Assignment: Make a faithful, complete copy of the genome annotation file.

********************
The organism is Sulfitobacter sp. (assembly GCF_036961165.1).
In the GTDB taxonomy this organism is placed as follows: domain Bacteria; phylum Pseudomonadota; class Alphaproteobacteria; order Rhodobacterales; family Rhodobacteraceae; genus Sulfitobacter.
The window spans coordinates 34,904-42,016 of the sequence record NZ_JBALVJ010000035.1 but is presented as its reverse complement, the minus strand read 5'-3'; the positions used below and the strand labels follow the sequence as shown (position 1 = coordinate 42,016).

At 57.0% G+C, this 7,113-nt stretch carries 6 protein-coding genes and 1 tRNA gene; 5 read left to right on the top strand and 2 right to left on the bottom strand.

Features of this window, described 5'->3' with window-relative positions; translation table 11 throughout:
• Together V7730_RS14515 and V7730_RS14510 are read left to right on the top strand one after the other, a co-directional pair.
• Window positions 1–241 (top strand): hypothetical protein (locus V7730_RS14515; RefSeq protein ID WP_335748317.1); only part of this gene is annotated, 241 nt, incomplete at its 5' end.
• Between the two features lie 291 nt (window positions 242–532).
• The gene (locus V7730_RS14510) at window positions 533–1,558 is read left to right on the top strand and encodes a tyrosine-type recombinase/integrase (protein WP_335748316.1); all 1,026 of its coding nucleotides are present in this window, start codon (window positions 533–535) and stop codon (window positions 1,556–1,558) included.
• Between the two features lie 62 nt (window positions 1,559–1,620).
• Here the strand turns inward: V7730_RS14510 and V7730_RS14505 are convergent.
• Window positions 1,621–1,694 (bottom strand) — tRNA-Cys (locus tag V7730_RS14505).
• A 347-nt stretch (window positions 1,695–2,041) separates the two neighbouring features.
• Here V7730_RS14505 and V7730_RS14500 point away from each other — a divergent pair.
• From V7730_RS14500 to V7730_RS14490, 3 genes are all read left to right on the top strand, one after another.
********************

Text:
The organism is Sulfitobacter sp. (assembly GCF_036961165.1).
In the GTDB taxonomy this organism is placed as follows: domain Bacteria; phylum Pseudomonadota; class Alphaproteobacteria; order Rhodobacterales; family Rhodobacteraceae; genus Sulfitobacter.
The window spans coordinates 34,904-42,016 of the sequence record NZ_JBALVJ010000035.1 but is presented as its reverse complement, the minus strand read 5'-3'; the positions used below and the strand labels follow the sequence as shown (position 1 = coordinate 42,016).

At 57.0% G+C, this 7,113-nt stretch carries 6 protein-coding genes and 1 tRNA gene; 5 read left to right on the top strand and 2 right to left on the bottom strand.

Features of this window, described 5'->3' with window-relative positions; translation table 11 throughout:
• Together V7730_RS14515 and V7730_RS14510 are read left to right on the top strand one after the other, a co-directional pair.
• Window positions 1–241 (top strand): hypothetical protein (locus V7730_RS14515; RefSeq protein ID WP_335748317.1); only part of this gene is annotated, 241 nt, incomplete at its 5' end.
• Between the two features lie 291 nt (window positions 242–532).
• The gene (locus V7730_RS14510) at window positions 533–1,558 is read left to right on the top strand and encodes a tyrosine-type recombinase/integrase (protein WP_335748316.1); all 1,026 of its coding nucleotides are present in this window, start codon (window positions 533–535) and stop codon (window positions 1,556–1,558) included.
• Between the two features lie 62 nt (window positions 1,559–1,620).
• Here the strand turns inward: V7730_RS14510 and V7730_RS14505 are convergent.
• Window positions 1,621–1,694 (bottom strand) — tRNA-Cys (locus tag V7730_RS14505).
• A 347-nt stretch (window positions 1,695–2,041) separates the two neighbouring features.
• Here V7730_RS14505 and V7730_RS14500 point away from each other — a divergent pair.
• From V7730_RS14500 to V7730_RS14490, 3 genes are all read left to right on the top strand, one after another.